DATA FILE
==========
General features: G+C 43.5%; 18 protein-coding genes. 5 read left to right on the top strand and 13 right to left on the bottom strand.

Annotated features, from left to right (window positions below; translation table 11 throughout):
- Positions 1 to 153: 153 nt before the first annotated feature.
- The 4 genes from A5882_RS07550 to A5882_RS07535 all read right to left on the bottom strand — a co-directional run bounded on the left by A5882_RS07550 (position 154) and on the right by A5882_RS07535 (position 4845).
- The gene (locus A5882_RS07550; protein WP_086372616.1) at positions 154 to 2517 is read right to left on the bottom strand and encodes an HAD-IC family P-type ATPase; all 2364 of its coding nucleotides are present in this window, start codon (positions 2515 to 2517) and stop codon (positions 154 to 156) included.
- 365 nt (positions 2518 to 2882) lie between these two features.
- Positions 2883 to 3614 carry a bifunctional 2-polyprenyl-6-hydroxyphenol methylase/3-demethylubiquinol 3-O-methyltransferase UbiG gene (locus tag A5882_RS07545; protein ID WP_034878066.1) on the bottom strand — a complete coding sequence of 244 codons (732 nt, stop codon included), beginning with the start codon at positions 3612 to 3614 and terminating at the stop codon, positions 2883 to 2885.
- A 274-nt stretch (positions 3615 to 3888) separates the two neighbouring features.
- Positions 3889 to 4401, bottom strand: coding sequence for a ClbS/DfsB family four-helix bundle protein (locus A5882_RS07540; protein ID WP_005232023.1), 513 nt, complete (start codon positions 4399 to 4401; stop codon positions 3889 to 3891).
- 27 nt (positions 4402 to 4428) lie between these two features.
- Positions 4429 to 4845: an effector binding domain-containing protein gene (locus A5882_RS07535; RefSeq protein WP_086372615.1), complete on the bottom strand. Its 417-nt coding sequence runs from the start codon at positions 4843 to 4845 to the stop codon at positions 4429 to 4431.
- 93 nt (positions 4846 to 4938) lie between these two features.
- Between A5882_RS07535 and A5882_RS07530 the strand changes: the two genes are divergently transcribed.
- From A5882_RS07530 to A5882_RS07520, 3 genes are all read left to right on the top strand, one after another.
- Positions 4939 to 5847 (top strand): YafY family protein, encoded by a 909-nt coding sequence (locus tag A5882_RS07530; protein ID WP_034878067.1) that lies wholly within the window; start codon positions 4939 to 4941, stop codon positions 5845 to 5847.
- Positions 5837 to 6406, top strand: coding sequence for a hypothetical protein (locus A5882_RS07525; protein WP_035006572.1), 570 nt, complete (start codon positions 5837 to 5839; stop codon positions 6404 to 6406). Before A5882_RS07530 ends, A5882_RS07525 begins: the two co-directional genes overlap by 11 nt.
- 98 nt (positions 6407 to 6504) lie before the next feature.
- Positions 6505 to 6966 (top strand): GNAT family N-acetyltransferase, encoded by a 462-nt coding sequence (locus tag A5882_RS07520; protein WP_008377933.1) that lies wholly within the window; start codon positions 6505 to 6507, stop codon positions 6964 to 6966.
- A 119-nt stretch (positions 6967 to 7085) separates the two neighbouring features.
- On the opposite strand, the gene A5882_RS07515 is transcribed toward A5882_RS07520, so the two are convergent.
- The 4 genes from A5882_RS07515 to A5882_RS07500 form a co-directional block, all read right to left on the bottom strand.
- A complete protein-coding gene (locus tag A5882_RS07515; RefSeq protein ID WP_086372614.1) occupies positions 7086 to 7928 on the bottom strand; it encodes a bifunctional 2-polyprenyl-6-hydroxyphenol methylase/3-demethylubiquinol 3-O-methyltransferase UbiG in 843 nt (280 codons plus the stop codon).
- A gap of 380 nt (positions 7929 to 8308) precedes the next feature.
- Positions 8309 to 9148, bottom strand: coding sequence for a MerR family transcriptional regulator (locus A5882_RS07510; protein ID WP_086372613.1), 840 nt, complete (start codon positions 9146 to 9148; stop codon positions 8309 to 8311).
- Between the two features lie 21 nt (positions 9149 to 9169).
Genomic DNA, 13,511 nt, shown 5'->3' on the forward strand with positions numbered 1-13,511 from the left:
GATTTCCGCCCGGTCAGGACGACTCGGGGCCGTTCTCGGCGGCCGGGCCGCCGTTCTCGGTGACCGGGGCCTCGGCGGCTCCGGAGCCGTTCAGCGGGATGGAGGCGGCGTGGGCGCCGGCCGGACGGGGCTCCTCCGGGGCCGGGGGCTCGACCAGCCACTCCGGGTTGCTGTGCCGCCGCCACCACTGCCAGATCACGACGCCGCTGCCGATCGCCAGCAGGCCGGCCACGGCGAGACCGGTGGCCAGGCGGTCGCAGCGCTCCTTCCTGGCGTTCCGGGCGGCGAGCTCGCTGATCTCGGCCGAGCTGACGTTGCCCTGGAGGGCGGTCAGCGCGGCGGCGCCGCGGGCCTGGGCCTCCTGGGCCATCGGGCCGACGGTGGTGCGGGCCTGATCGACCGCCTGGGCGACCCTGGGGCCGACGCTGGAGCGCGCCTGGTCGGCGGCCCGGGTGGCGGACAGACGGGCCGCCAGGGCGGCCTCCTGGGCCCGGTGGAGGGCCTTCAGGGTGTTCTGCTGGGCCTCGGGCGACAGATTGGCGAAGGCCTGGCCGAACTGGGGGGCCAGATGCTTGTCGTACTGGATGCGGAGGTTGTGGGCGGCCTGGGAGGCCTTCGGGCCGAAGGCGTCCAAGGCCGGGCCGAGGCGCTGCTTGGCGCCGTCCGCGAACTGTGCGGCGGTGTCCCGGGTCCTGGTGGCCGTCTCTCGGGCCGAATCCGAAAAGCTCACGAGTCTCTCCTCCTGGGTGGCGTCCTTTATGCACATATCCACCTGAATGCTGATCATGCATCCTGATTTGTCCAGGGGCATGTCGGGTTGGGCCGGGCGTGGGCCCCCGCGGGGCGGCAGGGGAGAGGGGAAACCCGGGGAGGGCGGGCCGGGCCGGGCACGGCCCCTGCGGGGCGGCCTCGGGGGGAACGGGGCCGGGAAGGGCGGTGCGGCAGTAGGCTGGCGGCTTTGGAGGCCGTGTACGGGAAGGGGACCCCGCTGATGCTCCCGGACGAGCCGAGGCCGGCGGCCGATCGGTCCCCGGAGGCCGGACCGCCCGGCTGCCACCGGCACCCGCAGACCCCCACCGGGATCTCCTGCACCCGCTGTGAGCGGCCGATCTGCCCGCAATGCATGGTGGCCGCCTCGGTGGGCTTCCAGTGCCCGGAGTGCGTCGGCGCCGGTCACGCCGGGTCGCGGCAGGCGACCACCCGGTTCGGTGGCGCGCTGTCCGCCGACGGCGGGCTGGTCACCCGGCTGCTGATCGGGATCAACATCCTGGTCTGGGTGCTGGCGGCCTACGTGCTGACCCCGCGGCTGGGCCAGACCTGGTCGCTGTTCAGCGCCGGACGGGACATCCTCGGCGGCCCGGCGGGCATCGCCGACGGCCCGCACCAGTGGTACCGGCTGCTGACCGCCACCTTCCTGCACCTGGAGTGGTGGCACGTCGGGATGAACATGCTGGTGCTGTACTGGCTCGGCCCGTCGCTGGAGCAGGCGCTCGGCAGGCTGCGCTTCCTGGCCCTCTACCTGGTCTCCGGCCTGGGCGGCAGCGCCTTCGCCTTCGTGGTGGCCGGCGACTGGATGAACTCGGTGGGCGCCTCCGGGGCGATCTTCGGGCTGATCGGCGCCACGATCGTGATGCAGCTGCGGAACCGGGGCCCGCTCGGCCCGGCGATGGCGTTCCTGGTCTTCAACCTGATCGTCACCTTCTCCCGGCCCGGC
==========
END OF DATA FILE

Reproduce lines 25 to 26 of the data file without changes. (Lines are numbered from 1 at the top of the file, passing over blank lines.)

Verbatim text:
- Between the two features lie 21 nt (positions 9149 to 9169).
Genomic DNA, 13,511 nt, shown 5'->3' on the forward strand with positions numbered 1-13,511 from the left: